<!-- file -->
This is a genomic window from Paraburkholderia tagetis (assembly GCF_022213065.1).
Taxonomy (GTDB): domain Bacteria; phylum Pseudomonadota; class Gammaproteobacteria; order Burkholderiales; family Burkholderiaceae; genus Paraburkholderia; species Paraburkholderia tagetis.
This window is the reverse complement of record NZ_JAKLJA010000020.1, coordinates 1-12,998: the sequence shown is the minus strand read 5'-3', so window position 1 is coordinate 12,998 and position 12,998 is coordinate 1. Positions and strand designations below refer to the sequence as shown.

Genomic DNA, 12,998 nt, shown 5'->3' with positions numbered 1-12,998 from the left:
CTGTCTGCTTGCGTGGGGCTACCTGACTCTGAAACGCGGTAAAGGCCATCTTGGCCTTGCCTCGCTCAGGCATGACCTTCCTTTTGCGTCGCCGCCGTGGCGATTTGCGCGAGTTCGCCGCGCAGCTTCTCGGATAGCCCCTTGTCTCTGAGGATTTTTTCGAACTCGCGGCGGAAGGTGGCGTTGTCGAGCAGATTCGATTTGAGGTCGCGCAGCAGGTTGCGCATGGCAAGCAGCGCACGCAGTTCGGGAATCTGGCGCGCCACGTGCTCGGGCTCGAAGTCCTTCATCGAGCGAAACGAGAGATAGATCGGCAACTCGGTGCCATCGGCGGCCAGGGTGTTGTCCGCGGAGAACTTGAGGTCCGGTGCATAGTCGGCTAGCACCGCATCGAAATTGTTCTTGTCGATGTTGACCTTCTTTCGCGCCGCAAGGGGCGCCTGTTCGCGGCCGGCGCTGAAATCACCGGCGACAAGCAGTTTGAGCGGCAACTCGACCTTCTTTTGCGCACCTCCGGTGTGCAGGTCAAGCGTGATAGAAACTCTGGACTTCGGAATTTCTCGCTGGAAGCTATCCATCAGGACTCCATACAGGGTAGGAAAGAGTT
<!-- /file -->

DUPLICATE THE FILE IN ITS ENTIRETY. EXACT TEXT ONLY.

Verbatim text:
This is a genomic window from Paraburkholderia tagetis (assembly GCF_022213065.1).
Taxonomy (GTDB): domain Bacteria; phylum Pseudomonadota; class Gammaproteobacteria; order Burkholderiales; family Burkholderiaceae; genus Paraburkholderia; species Paraburkholderia tagetis.
This window is the reverse complement of record NZ_JAKLJA010000020.1, coordinates 1-12,998: the sequence shown is the minus strand read 5'-3', so window position 1 is coordinate 12,998 and position 12,998 is coordinate 1. Positions and strand designations below refer to the sequence as shown.

Genomic DNA, 12,998 nt, shown 5'->3' with positions numbered 1-12,998 from the left:
CTGTCTGCTTGCGTGGGGCTACCTGACTCTGAAACGCGGTAAAGGCCATCTTGGCCTTGCCTCGCTCAGGCATGACCTTCCTTTTGCGTCGCCGCCGTGGCGATTTGCGCGAGTTCGCCGCGCAGCTTCTCGGATAGCCCCTTGTCTCTGAGGATTTTTTCGAACTCGCGGCGGAAGGTGGCGTTGTCGAGCAGATTCGATTTGAGGTCGCGCAGCAGGTTGCGCATGGCAAGCAGCGCACGCAGTTCGGGAATCTGGCGCGCCACGTGCTCGGGCTCGAAGTCCTTCATCGAGCGAAACGAGAGATAGATCGGCAACTCGGTGCCATCGGCGGCCAGGGTGTTGTCCGCGGAGAACTTGAGGTCCGGTGCATAGTCGGCTAGCACCGCATCGAAATTGTTCTTGTCGATGTTGACCTTCTTTCGCGCCGCAAGGGGCGCCTGTTCGCGGCCGGCGCTGAAATCACCGGCGACAAGCAGTTTGAGCGGCAACTCGACCTTCTTTTGCGCACCTCCGGTGTGCAGGTCAAGCGTGATAGAAACTCTGGACTTCGGAATTTCTCGCTGGAAGCTATCCATCAGGACTCCATACAGGGTAGGAAAGAGTT